The modest budget for the project came from numerous PTA fundraisers and an array of grants. Sustainable Jersey, a nonprofit that supports environmentally friendly programs in New Jersey schools and communities, awarded the project $10,000 in 2015. Other grants and in-kind donations came from the Maplewood and South Orange Open Space Trust Funds, the Rotary Club, Lowe’s, Home Depot, and Target. Maplewood HVAC company Woolley Home Solutions contributed funds toward a large in-ground sundial.
Seth Boyden PTA’s Outdoor Learning Center Committee was instrumental in steering the project to completion. In addition to co-chairs Ebinger and Swanson and PR officer Kraft, the committee included Caryn Emmons, who managed the finances; Lizete Monteiro, who planned fundraising events; David Anstatt, who helped to manage construction; and Elizabeth Ebinger, who oversaw logistics.
Paved Circles and a Habitat Garden
The fruit of all of this fundraising and labor is a complex of hardscaped and natural elements. The centerpiece, the outdoor classroom, is a large stone-paved circle furnished with tables, stools, protective umbrellas, and a gigantic chalkboard on wooden posts. (The chalkboard is so heavy that half a dozen men were needed to lift it.) An apron of bricks with inscriptions from donors leads to two smaller circles: an art nook, which children are free to decorate with sidewalk chalk; and a miniature theater-in-the-round, equipped with a ring of stone blocks for seating. The performance circle is named for retired principal Quiles, a veteran actor. A cooling-off mist sprayer in the art area has also been affectionately dubbed the “Mister Quiles.”
Surrounding and sheltering these spaces is a ring of trees, flowers, shrubs, birdhouses, and grassy berms. A few steps away are the sundial and the two-part habitat garden. In the nearer section of the garden, a gravel walk meanders amongst relatively low native plantings, soon to be labeled with informational signs forming a Story Trail. Further along, near the edge of the schoolyard, a stand of trees and larger bushes will be allowed to grow wild.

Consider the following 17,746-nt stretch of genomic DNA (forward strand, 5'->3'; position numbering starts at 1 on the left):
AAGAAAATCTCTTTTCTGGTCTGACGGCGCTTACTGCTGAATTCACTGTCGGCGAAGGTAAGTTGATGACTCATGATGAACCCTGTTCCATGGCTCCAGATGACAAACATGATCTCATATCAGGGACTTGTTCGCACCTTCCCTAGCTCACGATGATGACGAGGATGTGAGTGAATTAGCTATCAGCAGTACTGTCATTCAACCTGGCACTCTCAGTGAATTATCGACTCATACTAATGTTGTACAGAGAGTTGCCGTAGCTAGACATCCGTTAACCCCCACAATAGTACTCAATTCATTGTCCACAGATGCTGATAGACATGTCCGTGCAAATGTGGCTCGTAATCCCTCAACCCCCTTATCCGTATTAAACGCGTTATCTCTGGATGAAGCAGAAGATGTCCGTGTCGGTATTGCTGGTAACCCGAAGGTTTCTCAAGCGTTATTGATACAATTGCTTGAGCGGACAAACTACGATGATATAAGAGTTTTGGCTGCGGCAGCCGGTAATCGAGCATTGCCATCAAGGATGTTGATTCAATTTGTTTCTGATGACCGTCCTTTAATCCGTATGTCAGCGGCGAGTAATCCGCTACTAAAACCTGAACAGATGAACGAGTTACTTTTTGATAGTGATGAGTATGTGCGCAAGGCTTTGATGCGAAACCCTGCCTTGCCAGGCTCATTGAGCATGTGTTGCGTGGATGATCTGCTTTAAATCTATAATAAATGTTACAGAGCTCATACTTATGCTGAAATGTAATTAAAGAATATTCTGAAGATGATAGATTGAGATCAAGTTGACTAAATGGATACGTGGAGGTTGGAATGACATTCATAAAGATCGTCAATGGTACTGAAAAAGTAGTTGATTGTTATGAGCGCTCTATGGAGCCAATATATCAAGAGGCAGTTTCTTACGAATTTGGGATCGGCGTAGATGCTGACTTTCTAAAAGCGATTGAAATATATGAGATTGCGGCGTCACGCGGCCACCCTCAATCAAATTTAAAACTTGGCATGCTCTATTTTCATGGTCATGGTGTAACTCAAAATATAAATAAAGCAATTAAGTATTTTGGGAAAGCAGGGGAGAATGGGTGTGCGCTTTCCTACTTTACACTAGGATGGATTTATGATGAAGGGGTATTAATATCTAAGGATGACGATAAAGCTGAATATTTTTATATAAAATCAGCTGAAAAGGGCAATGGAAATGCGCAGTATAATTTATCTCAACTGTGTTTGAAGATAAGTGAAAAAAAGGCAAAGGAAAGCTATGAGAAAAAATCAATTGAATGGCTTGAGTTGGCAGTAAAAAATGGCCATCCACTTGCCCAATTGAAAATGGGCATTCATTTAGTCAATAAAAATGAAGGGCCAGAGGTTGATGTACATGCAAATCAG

Pictured left, the outdoor classroom (minus stools and umbrellas, in storage awaiting use).
Connecting Students to Nature
Research increasingly shows the importance of nature to children’s intellectual, emotional, and physical growth. Richard Louv, author of Last Child in the Woods: Saving Our Children from Nature-Deficit Disorder, argues that moving education outdoors offers myriad benefits, from strengthening problem-solving skills to defusing stress. Multiple studies have found correlations between environment-based learning and improved test scores in science, math, language arts, and other subjects.
In Seth Boyden’s OLC, birdsong and the rustle of leaves provide a backdrop for learning. Lessons on ecology, geology, weather, and a host of other subjects can be keyed directly to the setting. The new principal of the school, Damion Frye, plans to invite parents with varying specializations to be guest teachers in the space; a statistician has already agreed to help children measure various components and tabulate the data. Mr. Frye intends for each Seth Boyden class to use the OLC regularly.
“I think kids can focus when they are outside in a way that they don’t inside. They become really good ‘noticers,’” says Maggie Tuohy, the PTA’s garden liaison. They also “learn to be kind and respectful,” she observes, “not only to the creatures and things growing in the garden, but also to each other.” Nature can be a boon to creativity as well, says retiring principal Quiles: Students can “experience the musty, woodsy smell of the leaves in the fall and build a collection of spicy descriptive words to add to a writing piece.”
The grand opening event on September 16 will celebrate the long years and collaborative effort that went into Seth Boyden’s Outdoor Learning Center. After the ceremony, an even more important activity will take place in the OLC: nature-based learning.